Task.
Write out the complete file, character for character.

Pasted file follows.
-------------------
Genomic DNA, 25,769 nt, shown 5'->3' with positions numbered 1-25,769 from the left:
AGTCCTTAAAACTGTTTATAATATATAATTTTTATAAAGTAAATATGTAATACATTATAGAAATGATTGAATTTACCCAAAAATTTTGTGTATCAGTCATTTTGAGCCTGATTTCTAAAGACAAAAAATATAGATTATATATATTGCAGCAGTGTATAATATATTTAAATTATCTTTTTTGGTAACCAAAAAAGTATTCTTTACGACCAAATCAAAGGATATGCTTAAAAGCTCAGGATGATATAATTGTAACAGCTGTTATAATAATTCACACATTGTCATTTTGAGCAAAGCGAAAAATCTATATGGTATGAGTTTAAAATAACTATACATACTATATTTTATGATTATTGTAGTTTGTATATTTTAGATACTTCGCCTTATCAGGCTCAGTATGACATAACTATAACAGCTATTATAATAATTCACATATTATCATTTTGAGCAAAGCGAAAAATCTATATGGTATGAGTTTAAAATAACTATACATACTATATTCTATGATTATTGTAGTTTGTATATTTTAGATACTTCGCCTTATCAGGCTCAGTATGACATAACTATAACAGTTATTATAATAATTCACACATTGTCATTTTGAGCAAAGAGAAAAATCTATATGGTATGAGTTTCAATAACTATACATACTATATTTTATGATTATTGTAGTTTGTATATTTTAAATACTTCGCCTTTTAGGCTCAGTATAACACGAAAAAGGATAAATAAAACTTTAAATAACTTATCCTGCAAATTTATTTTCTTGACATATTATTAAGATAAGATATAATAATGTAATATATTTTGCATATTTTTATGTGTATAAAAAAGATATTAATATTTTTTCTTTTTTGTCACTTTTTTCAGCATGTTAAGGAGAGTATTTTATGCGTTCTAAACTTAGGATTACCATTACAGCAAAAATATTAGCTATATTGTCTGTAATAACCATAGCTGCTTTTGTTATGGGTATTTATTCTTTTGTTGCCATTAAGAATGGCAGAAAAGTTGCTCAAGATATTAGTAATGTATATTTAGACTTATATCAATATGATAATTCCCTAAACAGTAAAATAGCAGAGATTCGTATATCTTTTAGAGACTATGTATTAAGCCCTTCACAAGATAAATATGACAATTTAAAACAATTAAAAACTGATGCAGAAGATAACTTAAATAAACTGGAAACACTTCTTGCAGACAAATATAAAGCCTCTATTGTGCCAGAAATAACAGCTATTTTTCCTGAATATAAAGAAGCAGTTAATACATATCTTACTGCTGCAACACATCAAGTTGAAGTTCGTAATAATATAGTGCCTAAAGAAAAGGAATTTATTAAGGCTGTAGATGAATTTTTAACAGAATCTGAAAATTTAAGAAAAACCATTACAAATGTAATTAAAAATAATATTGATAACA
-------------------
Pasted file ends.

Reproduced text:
Genomic DNA, 25,769 nt, shown 5'->3' with positions numbered 1-25,769 from the left:
AGTCCTTAAAACTGTTTATAATATATAATTTTTATAAAGTAAATATGTAATACATTATAGAAATGATTGAATTTACCCAAAAATTTTGTGTATCAGTCATTTTGAGCCTGATTTCTAAAGACAAAAAATATAGATTATATATATTGCAGCAGTGTATAATATATTTAAATTATCTTTTTTGGTAACCAAAAAAGTATTCTTTACGACCAAATCAAAGGATATGCTTAAAAGCTCAGGATGATATAATTGTAACAGCTGTTATAATAATTCACACATTGTCATTTTGAGCAAAGCGAAAAATCTATATGGTATGAGTTTAAAATAACTATACATACTATATTTTATGATTATTGTAGTTTGTATATTTTAGATACTTCGCCTTATCAGGCTCAGTATGACATAACTATAACAGCTATTATAATAATTCACATATTATCATTTTGAGCAAAGCGAAAAATCTATATGGTATGAGTTTAAAATAACTATACATACTATATTCTATGATTATTGTAGTTTGTATATTTTAGATACTTCGCCTTATCAGGCTCAGTATGACATAACTATAACAGTTATTATAATAATTCACACATTGTCATTTTGAGCAAAGAGAAAAATCTATATGGTATGAGTTTCAATAACTATACATACTATATTTTATGATTATTGTAGTTTGTATATTTTAAATACTTCGCCTTTTAGGCTCAGTATAACACGAAAAAGGATAAATAAAACTTTAAATAACTTATCCTGCAAATTTATTTTCTTGACATATTATTAAGATAAGATATAATAATGTAATATATTTTGCATATTTTTATGTGTATAAAAAAGATATTAATATTTTTTCTTTTTTGTCACTTTTTTCAGCATGTTAAGGAGAGTATTTTATGCGTTCTAAACTTAGGATTACCATTACAGCAAAAATATTAGCTATATTGTCTGTAATAACCATAGCTGCTTTTGTTATGGGTATTTATTCTTTTGTTGCCATTAAGAATGGCAGAAAAGTTGCTCAAGATATTAGTAATGTATATTTAGACTTATATCAATATGATAATTCCCTAAACAGTAAAATAGCAGAGATTCGTATATCTTTTAGAGACTATGTATTAAGCCCTTCACAAGATAAATATGACAATTTAAAACAATTAAAAACTGATGCAGAAGATAACTTAAATAAACTGGAAACACTTCTTGCAGACAAATATAAAGCCTCTATTGTGCCAGAAATAACAGCTATTTTTCCTGAATATAAAGAAGCAGTTAATACATATCTTACTGCTGCAACACATCAAGTTGAAGTTCGTAATAATATAGTGCCTAAAGAAAAGGAATTTATTAAGGCTGTAGATGAATTTTTAACAGAATCTGAAAATTTAAGAAAAACCATTACAAATGTAATTAAAAATAATATTGATAACA